After playing around a bit with dremel bits for wood carving, I had the opportunity to develop some familiarity with rotary tools, and eventually found myself using them for all of my carving projects. It’s good at speeding up the carving process, which is notorious for being time consuming with hand tools. However, power carving itself is an art form, and has a bit of a learning curve, and requires some time before you can effectively use it. For one reason or another, finding any sort of wood carving ideas with dremel, resources, or outlines to use as a guide are few and far between.
Sure, workshops help plenty, but I found some free online alternatives that have designs, are easy to follow, demonstrate useful techniques, and have detailed explanations to help new comers.
Wood Carving Ideas With Dremel
For the better part of this year, I have been using YouTube as resource for expanding my knowledge, and experience, with rotary tools. One of the channels I avidly check is CarvingandSuch, can’t find much information regarding the account that makes the videos, but the guy almost exclusively uses rotary tools for carving.
This is a still from one of his more popular videos where he uses both a Foredom and a Dremel throughout the video. There are a few videos of him doing 3d structures, but most are carvings that are shaped into the wood, like the one above.
Other walk-through videos I suggest:
Regardless, there’s plenty of videos to check out that benefit as a reference for various shaping ideas, and techniques to try out. The videos are pretty straight forward, and jump right into the project.
Another, perhaps more polished, channel that has plenty of informative videos is Carving Fusion, an account ran by a carver named Jordy Johnson. He goes in depth on carving tips, taking care of your tools, etc. But also has tutorial videos.
Wood spirits are his specialty, and his tutorials on making them don’t have much preparation before starting. In this one, he’s able to pick up what looks like a branch you would find on the ground, and make a wood spirit in 6 minutes. For new comers, or those without a firm grasp on the ins-and-outs of rotary tools, I would suggest watching his dremel beginner series for carving spirits. It’s super easy to follow along with, and doesn’t go too fast. You will see him take his time explaining things in detail before moving forward. There’s a lot of useful information he gives throughout the project, so a lot of what he says will only help you get better.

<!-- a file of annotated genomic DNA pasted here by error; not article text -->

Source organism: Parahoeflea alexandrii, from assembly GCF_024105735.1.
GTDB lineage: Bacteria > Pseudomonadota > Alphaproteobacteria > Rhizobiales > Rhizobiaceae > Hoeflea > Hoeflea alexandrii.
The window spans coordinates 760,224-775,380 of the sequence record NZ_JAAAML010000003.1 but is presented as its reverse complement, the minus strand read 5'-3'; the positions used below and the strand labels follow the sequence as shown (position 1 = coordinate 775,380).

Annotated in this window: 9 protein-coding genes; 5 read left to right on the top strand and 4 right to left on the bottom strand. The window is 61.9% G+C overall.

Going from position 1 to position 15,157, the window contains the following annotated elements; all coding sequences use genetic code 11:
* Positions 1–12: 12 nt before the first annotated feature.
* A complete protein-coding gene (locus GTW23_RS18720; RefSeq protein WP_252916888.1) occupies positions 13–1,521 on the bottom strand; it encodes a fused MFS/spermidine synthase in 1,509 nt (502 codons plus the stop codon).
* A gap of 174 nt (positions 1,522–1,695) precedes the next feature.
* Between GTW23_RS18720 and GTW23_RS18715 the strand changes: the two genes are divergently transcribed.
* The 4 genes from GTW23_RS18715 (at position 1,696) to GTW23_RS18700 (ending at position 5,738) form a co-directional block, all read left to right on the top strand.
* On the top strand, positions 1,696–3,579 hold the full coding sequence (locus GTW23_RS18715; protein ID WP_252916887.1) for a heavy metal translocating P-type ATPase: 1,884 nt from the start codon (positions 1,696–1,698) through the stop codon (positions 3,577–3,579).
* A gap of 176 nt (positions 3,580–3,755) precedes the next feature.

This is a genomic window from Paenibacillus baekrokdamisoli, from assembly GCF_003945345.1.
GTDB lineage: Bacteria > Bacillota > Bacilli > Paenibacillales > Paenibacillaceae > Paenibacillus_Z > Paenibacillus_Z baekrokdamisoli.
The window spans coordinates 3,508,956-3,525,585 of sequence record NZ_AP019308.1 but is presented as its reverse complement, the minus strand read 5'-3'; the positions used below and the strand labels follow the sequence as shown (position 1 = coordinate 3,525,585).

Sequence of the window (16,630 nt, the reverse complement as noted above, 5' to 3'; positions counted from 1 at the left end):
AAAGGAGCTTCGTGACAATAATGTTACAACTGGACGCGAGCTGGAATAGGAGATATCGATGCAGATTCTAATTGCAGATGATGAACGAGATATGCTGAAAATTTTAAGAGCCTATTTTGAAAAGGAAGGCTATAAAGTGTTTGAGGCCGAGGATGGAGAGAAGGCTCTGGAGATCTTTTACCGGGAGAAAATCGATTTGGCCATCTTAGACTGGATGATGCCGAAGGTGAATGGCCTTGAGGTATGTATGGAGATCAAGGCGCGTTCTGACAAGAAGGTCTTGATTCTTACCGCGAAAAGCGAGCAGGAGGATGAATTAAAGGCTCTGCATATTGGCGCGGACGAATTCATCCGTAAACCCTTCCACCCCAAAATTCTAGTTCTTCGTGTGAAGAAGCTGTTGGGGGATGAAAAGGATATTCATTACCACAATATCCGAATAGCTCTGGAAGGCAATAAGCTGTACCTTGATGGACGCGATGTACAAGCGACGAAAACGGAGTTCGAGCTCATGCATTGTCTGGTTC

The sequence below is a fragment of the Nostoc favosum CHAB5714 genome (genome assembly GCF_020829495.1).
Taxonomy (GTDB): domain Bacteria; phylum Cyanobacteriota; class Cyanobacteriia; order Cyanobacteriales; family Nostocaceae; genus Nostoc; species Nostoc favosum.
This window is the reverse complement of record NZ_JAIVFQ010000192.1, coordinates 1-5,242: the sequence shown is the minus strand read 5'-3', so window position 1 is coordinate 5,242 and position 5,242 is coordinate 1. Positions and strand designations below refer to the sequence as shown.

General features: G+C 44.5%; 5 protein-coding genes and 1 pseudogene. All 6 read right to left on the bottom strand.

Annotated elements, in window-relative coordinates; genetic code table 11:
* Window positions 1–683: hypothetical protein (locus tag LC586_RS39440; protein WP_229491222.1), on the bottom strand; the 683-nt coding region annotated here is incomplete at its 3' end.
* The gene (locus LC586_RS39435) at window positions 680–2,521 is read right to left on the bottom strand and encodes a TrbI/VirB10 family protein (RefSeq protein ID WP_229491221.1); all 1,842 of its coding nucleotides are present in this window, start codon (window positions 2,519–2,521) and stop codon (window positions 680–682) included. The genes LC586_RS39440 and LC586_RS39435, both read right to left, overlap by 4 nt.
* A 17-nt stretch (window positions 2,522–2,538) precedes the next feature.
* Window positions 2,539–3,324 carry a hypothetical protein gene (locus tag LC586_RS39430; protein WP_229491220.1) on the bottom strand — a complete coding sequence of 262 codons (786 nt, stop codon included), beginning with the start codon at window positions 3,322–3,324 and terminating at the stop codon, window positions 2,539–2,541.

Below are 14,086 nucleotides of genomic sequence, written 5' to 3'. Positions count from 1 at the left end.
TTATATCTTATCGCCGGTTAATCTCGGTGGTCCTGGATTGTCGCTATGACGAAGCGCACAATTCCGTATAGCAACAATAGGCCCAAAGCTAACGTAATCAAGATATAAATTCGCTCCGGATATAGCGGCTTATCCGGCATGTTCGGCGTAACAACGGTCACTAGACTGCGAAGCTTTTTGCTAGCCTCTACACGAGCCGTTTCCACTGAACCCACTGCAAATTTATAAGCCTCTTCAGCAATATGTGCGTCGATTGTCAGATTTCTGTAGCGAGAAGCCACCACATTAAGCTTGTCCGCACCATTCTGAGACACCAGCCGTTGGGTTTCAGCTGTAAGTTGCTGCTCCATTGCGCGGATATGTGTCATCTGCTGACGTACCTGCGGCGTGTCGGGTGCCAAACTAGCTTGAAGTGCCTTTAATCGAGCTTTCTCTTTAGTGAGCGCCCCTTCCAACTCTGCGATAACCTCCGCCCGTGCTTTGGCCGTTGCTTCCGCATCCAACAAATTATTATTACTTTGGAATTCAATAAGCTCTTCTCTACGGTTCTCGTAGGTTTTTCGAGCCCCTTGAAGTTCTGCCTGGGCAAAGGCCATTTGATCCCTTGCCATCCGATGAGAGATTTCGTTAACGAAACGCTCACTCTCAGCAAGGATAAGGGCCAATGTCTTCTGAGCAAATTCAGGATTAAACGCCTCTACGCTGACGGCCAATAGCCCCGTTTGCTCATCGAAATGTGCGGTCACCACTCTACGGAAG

Jonas Olsen Woodcraft
As you progress, you will naturally start to develop your own inspirations and designs to try out, but even that is a process itself. Basically, the idea is to draw your design on paper, glue it to the wood, and go to work. Jonas Olsen Woodcraft has a great video on this whole process where he carves an owl pendent from scratch, literally from start to finish. Almost all of his videos are carvings he does with rotary tools and are incredibly fun and informative to watch.
He is much more advanced in his demonstrations and his craft. If you simply look at the result of his work, you might wonder why I would even include him as a resource because most of it is almost impossible to do as a beginner. There is a perfectly good explanation for that.
First off, it is a lot less about being able to replicate his work, and more about learning the creative process of wood carving. It is incredibly difficult to create your own work if you don’t know how to form your own blueprints, map out a plan, and execute the job correctly. Jonas’ depth of information is something you’ll just need to soak up and learn for yourself, especially if you are wanting to get better at wood carving with rotary tools.
Additionally, Jonas Olsen has several free PDF templates on his website. That’s certainly not something you often see people giving out without payment.
Anikas DIY Life
A fantastic website comprised of DIY projects that aren’t limited to wood carving, but rather building furniture and miscellaneous crafts.I particularly enjoyed her post on the mandala wall art she made with a dremel. Dremel’s have a significant variety of uses, and Anika does a great job bringing the aesthetic designs you can use with rotary tools.
She does have a YouTube channel, however they are not designs exclusive to rotary tools. Instead, they are mainly woodworking and furniture building projects.